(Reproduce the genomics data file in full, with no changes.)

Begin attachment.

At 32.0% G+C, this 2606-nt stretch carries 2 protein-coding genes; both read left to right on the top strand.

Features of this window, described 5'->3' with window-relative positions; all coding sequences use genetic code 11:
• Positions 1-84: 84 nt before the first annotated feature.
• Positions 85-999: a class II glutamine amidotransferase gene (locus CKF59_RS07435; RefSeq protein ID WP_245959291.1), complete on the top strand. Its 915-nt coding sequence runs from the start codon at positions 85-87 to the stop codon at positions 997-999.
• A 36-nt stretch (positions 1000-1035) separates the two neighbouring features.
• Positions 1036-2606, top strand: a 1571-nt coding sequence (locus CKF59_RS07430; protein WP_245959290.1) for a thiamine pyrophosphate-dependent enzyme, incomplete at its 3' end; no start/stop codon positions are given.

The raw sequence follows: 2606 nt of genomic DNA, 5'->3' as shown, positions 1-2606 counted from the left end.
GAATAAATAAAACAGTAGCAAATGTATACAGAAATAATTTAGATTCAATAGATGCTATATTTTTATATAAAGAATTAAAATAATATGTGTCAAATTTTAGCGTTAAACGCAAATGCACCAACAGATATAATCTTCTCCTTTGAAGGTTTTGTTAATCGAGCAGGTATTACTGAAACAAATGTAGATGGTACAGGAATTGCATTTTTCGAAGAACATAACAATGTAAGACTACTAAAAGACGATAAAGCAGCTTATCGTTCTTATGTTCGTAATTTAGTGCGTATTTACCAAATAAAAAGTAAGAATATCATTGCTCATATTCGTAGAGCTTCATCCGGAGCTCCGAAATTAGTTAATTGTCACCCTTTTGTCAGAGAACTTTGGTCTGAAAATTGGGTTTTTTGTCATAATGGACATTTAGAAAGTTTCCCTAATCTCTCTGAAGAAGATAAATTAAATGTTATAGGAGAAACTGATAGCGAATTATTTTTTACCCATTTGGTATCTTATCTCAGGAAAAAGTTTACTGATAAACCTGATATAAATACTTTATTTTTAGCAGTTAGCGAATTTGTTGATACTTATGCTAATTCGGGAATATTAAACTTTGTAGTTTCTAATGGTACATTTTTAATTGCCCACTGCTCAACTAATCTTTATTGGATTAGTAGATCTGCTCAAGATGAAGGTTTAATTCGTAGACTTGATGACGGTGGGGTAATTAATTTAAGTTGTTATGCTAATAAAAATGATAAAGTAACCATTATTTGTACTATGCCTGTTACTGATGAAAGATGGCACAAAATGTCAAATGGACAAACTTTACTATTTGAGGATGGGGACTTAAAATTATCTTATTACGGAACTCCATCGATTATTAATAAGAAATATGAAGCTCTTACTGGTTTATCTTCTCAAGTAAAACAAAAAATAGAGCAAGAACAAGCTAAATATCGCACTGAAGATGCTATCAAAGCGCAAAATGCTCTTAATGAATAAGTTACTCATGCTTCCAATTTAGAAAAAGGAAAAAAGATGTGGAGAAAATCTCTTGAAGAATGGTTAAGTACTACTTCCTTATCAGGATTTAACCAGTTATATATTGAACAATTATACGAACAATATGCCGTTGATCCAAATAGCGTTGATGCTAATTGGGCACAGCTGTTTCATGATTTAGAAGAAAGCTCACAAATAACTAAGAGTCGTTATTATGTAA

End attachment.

At 32.0% G+C, this 2606-nt stretch carries 2 protein-coding genes; both read left to right on the top strand.

Features of this window, described 5'->3' with window-relative positions; all coding sequences use genetic code 11:
• Positions 1-84: 84 nt before the first annotated feature.
• Positions 85-999: a class II glutamine amidotransferase gene (locus CKF59_RS07435; RefSeq protein ID WP_245959291.1), complete on the top strand. Its 915-nt coding sequence runs from the start codon at positions 85-87 to the stop codon at positions 997-999.
• A 36-nt stretch (positions 1000-1035) separates the two neighbouring features.
• Positions 1036-2606, top strand: a 1571-nt coding sequence (locus CKF59_RS07430; protein WP_245959290.1) for a thiamine pyrophosphate-dependent enzyme, incomplete at its 3' end; no start/stop codon positions are given.

The raw sequence follows: 2606 nt of genomic DNA, 5'->3' as shown, positions 1-2606 counted from the left end.
GAATAAATAAAACAGTAGCAAATGTATACAGAAATAATTTAGATTCAATAGATGCTATATTTTTATATAAAGAATTAAAATAATATGTGTCAAATTTTAGCGTTAAACGCAAATGCACCAACAGATATAATCTTCTCCTTTGAAGGTTTTGTTAATCGAGCAGGTATTACTGAAACAAATGTAGATGGTACAGGAATTGCATTTTTCGAAGAACATAACAATGTAAGACTACTAAAAGACGATAAAGCAGCTTATCGTTCTTATGTTCGTAATTTAGTGCGTATTTACCAAATAAAAAGTAAGAATATCATTGCTCATATTCGTAGAGCTTCATCCGGAGCTCCGAAATTAGTTAATTGTCACCCTTTTGTCAGAGAACTTTGGTCTGAAAATTGGGTTTTTTGTCATAATGGACATTTAGAAAGTTTCCCTAATCTCTCTGAAGAAGATAAATTAAATGTTATAGGAGAAACTGATAGCGAATTATTTTTTACCCATTTGGTATCTTATCTCAGGAAAAAGTTTACTGATAAACCTGATATAAATACTTTATTTTTAGCAGTTAGCGAATTTGTTGATACTTATGCTAATTCGGGAATATTAAACTTTGTAGTTTCTAATGGTACATTTTTAATTGCCCACTGCTCAACTAATCTTTATTGGATTAGTAGATCTGCTCAAGATGAAGGTTTAATTCGTAGACTTGATGACGGTGGGGTAATTAATTTAAGTTGTTATGCTAATAAAAATGATAAAGTAACCATTATTTGTACTATGCCTGTTACTGATGAAAGATGGCACAAAATGTCAAATGGACAAACTTTACTATTTGAGGATGGGGACTTAAAATTATCTTATTACGGAACTCCATCGATTATTAATAAGAAATATGAAGCTCTTACTGGTTTATCTTCTCAAGTAAAACAAAAAATAGAGCAAGAACAAGCTAAATATCGCACTGAAGATGCTATCAAAGCGCAAAATGCTCTTAATGAATAAGTTACTCATGCTTCCAATTTAGAAAAAGGAAAAAAGATGTGGAGAAAATCTCTTGAAGAATGGTTAAGTACTACTTCCTTATCAGGATTTAACCAGTTATATATTGAACAATTATACGAACAATATGCCGTTGATCCAAATAGCGTTGATGCTAATTGGGCACAGCTGTTTCATGATTTAGAAGAAAGCTCACAAATAACTAAGAGTCGTTATTATGTAA